Maine’s public universities are looking for a 4 percent state aid increase for each of the next two years as they look to a financing cycle in which state budget writers might have to trim expenses by more than $1 billion.

The University of Maine System earlier this month submitted a budget request to Gov. John Baldacci’s office that seeks a $7.1 million increase over current state aid levels for the 2011-12 school year and another $7.4 million on top of that for the following year.

University system trustees will have a look at the seven-campus network’s budget request at a meeting on Monday.

If the request makes it into the state budget unchanged, it would essentially pay for current operations, said Rebecca Wyke, the university system’s vice chancellor for finance and administration.

But Wyke said she realizes it’s far from certain that the university system’s request will go in unaltered. Its fate depends not only on available revenues, but also on who is elected governor in November.

“We know what the state’s situation is,” she said. “We’re understanding that getting any kind of an increase will be very difficult.”

The request assumes enrollment won’t change from the current 42,000-student head count and that tuition will increase at 3 percent annually. The tuition increases would be 5 percent if the aid increases don’t pass, according to the university system.

The requested increases would bring the University of Maine System’s state appropriation to $183.5 million for the 2011-12 academic year and $190.9 million for the following one. The 2011-12 amount would be about $300,000 larger than the university system’s aid package for the 2007-08 school year, after which state aid declined.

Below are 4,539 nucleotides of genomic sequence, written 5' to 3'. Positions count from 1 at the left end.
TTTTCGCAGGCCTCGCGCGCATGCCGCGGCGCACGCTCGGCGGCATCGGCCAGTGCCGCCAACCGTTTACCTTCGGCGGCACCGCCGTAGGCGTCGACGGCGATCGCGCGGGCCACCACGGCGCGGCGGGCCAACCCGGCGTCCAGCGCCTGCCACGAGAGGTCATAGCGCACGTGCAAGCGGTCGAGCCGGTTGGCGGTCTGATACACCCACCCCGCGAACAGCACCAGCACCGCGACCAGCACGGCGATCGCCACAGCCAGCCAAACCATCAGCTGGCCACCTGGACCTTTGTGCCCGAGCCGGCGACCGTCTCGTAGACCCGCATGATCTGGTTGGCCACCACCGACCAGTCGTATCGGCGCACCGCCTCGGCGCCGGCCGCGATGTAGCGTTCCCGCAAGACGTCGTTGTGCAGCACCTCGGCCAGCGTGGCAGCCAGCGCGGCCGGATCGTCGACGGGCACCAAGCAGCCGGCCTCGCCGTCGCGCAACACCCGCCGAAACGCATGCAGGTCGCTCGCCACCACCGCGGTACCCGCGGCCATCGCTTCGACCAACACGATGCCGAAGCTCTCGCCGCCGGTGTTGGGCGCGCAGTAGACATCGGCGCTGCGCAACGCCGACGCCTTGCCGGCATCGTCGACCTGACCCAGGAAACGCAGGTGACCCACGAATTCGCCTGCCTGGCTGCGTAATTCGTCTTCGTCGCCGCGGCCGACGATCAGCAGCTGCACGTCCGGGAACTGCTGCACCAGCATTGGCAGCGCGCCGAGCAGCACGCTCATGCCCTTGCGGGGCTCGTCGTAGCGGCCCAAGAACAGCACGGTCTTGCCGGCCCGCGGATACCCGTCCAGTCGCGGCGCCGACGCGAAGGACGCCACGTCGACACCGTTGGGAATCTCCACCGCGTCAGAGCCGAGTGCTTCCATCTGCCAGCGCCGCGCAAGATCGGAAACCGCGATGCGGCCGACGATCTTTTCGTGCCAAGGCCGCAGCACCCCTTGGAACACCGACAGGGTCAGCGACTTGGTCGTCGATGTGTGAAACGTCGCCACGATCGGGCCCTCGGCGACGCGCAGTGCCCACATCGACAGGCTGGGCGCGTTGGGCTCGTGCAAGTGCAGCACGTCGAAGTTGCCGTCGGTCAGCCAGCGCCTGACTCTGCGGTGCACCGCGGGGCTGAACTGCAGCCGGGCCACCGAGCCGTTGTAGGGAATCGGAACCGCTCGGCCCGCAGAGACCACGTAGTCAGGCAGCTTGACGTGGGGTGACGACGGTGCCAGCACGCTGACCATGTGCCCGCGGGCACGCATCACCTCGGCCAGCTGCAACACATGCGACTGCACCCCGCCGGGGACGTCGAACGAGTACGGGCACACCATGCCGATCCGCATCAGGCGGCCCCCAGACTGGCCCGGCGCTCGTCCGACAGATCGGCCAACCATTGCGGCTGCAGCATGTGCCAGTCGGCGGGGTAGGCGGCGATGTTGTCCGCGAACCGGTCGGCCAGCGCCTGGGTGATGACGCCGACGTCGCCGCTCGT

“It’s a difficult time for the state,” Wyke said. “It’s also a difficult time for the universities.”

The budget request submitted to Baldacci’s office details a number of budget reductions the university system and its member campuses have made in recent years.

The number of full-time university system employees has dropped by more than 300, or 6 percent, since the 2007-08 academic year to the equivalent of 5,096 full-time workers.

In addition, the universities have saved by eliminating some courses and programs with low student counts and by negotiating union contracts that include no cost-of-living increases.

Over time, Wyke said, the University of Maine System is reducing a perpetual budget deficit that officials two years ago expected to grow to $43 million by the 2012-13 academic year. Now, Wyke said, that projection has shrunk to $29.2 million.

“We’ve had to make some very serious reductions,” she said.

While it’s helpful to know what the university system wants, said Sen. Bill Diamond, D-Windham, Maine’s seven campuses should be prepared to receive less than what they’re requesting.

“I think it’s important for everyone to realize that, probably, we’re going to have to at least be holding where we are and maybe making a reduction,” said Diamond, the Senate chairman of the Legislature’s Appropriations Committee.

While an increase might seem untenable, Rep. Emily Cain, D-Orono, said she’s interested in the justification behind it.

“I know there’s often reaction when these requests come in and they’re larger than you would think,” said Cain, the House chairwoman on Appropriations and a part-time University of Maine employee. “But it’s also their role in this process to say, ‘In order to meet our mission in the state of Maine, we need X.’“

And for Maine’s universities, that mission might line up closely with broader state priorities, Cain said.

“I think budget requests from entities like the University of Maine System and the community college system,” she said, “need to be answering the question: How are we going to work to make this economy stronger and come out of this recession faster?”